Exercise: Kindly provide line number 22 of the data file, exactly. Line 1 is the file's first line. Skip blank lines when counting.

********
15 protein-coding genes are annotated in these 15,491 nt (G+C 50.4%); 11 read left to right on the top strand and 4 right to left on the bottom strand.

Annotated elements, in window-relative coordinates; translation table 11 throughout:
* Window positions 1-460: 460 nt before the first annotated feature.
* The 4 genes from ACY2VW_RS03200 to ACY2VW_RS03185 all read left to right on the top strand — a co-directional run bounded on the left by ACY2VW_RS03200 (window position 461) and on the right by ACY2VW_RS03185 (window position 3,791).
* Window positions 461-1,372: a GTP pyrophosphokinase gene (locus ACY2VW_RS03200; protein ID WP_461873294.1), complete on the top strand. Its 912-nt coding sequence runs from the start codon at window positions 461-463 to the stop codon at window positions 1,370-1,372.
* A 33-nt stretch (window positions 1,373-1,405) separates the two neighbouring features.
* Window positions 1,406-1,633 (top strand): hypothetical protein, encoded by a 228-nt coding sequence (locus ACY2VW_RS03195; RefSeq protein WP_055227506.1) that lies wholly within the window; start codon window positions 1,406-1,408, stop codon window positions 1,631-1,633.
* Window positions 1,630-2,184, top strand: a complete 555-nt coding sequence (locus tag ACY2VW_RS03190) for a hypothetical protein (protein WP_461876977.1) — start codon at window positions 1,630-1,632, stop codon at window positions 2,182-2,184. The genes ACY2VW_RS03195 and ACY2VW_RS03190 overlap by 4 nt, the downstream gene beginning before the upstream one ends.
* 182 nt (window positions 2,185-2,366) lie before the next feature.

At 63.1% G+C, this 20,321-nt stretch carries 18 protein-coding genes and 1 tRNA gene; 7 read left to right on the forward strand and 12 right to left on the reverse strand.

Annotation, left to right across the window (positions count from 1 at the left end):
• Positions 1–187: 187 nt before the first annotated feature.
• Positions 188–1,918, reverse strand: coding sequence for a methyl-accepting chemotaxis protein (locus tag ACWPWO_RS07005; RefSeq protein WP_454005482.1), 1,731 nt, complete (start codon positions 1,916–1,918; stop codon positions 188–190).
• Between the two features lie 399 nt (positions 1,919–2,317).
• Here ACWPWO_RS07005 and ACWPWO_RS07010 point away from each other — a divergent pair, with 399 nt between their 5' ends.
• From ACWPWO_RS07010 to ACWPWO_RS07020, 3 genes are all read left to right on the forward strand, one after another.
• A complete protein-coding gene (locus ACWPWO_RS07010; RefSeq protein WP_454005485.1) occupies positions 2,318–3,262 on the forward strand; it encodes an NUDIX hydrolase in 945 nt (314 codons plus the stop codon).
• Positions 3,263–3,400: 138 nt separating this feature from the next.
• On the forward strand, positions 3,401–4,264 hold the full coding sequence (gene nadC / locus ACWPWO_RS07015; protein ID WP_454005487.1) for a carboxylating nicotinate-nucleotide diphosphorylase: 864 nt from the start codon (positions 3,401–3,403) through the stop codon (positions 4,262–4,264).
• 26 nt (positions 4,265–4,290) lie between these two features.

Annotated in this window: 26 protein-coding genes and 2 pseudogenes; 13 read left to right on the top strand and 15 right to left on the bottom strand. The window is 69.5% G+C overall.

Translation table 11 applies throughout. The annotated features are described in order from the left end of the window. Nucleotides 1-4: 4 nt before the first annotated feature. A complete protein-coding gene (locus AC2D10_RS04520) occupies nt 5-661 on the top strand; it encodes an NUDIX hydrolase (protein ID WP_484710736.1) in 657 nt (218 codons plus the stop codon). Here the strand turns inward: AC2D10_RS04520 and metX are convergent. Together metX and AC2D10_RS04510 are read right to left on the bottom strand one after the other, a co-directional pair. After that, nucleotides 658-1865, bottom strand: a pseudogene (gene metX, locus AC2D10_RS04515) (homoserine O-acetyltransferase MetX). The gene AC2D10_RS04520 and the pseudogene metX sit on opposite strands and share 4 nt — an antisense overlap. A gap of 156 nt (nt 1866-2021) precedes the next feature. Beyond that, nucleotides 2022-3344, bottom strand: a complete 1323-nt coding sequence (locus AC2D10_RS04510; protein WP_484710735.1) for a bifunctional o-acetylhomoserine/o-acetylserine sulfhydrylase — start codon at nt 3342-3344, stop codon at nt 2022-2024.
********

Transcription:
Translation table 11 applies throughout. The annotated features are described in order from the left end of the window. Nucleotides 1-4: 4 nt before the first annotated feature. A complete protein-coding gene (locus AC2D10_RS04520) occupies nt 5-661 on the top strand; it encodes an NUDIX hydrolase (protein ID WP_484710736.1) in 657 nt (218 codons plus the stop codon). Here the strand turns inward: AC2D10_RS04520 and metX are convergent. Together metX and AC2D10_RS04510 are read right to left on the bottom strand one after the other, a co-directional pair. After that, nucleotides 658-1865, bottom strand: a pseudogene (gene metX, locus AC2D10_RS04515) (homoserine O-acetyltransferase MetX). The gene AC2D10_RS04520 and the pseudogene metX sit on opposite strands and share 4 nt — an antisense overlap. A gap of 156 nt (nt 1866-2021) precedes the next feature. Beyond that, nucleotides 2022-3344, bottom strand: a complete 1323-nt coding sequence (locus AC2D10_RS04510; protein WP_484710735.1) for a bifunctional o-acetylhomoserine/o-acetylserine sulfhydrylase — start codon at nt 3342-3344, stop codon at nt 2022-2024.